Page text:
• Load the menu paper into your printer and print only 2 or 3 menus to start with to ensure everything is working correctly.
  • Print your menus out in smaller sized groups to verify consistency in the printer feed. I did groups of 20 which worked well with my HP Deskjet D4160.

  • Have a glass to wine to celebrate a quick and painless DIY project.
  • Be sure to take a photo of the finished product and email it to me!  I love detail photos!!

*Because my printer works well with custom sized paper I cut my paper into the correct menu sized pieces before printing.  This meant not having to use a more time consuming program like Adobe Illustrator to create cut marks and spaces between each menu to allow for cutting, etc.  It also meant that once the printing was finished so were the menus.  I would suggest cutting a regular piece of copy paper into the correct size and verify your printer can handle the custom size before precutting all your paper.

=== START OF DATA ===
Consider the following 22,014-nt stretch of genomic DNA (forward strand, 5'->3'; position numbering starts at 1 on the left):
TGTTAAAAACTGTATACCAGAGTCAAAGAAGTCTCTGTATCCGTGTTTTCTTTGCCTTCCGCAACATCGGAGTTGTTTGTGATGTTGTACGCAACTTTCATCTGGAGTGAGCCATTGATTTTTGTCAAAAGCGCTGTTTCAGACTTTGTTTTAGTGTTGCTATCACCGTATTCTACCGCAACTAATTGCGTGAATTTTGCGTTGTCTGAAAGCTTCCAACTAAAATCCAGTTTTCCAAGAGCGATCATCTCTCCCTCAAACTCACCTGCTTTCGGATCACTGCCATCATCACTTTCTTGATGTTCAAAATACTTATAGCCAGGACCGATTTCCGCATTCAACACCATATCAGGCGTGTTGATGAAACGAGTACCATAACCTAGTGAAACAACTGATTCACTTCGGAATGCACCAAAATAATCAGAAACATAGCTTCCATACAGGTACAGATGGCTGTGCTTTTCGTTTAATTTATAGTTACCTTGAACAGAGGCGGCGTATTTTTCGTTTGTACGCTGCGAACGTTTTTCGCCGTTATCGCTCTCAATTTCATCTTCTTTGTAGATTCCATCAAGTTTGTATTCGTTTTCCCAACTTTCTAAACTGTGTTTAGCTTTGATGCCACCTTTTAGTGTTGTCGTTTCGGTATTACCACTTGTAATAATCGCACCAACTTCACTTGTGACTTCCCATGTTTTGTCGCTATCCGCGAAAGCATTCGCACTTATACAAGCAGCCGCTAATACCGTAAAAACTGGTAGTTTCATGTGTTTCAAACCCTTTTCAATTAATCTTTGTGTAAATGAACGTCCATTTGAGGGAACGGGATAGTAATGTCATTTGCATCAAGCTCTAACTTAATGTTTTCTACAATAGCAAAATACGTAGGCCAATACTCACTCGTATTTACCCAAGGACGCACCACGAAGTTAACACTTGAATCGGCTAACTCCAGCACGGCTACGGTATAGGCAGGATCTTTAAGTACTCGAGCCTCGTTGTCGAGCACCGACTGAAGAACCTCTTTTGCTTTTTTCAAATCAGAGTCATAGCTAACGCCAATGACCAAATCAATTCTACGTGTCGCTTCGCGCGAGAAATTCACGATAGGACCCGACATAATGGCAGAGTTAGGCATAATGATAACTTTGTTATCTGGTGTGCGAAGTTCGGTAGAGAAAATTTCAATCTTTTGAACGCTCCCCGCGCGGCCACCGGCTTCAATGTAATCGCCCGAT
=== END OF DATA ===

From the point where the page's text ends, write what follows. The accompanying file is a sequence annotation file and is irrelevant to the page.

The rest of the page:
**If you have hundreds of menus to create you could easily take your paper to Kinko’s or some similar place to have it precut.  You would need to pay for 2 cuts, so typically less than $4.00.

Semi-DIY – Thank You Notes

**Have you ever watched Semi-Homemade by Sandra Lee?  I think my crafting style is very much like her cooking style, especially during all the chaos of the wedding planning.  I like to find things that can be purchased and then “customized” to be more personal.  These projects tend to be much quicker than all out DIY and I’ve dubbed these projects as Semi-DIY.**